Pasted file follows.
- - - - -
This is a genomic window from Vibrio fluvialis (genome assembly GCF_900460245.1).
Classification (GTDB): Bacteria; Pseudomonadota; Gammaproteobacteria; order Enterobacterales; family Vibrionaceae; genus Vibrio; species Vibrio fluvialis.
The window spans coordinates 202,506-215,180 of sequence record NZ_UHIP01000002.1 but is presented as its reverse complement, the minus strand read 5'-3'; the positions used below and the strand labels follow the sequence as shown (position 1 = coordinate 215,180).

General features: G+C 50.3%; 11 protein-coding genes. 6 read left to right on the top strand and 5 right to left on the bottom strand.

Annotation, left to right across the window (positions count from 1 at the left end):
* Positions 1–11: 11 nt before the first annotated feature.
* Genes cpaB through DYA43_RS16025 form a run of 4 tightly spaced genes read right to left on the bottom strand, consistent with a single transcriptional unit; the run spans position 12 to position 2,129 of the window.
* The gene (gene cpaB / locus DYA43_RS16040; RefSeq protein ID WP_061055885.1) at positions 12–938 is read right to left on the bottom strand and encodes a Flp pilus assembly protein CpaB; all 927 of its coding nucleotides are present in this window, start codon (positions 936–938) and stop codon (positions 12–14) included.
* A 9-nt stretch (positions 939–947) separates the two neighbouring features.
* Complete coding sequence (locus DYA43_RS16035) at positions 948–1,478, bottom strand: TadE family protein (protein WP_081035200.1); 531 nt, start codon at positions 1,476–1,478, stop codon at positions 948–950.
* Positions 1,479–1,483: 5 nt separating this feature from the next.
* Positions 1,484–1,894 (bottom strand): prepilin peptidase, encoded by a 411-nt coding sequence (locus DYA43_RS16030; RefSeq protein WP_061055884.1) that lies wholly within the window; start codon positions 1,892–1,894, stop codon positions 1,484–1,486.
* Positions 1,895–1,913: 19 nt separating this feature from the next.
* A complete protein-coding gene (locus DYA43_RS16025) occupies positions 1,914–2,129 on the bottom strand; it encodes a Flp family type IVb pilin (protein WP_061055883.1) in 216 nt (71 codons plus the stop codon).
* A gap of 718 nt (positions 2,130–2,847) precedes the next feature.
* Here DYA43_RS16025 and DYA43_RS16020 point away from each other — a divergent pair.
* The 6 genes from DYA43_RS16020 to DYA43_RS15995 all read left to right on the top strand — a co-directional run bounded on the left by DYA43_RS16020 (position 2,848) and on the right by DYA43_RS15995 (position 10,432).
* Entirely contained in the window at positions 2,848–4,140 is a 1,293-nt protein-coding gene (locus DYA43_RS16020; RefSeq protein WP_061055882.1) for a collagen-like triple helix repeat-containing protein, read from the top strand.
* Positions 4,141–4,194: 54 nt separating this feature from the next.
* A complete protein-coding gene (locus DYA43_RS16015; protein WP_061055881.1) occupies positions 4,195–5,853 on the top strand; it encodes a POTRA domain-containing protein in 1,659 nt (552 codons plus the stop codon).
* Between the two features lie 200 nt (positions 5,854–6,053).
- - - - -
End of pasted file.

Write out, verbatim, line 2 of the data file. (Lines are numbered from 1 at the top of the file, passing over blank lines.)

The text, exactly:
Classification (GTDB): Bacteria; Pseudomonadota; Gammaproteobacteria; order Enterobacterales; family Vibrionaceae; genus Vibrio; species Vibrio fluvialis.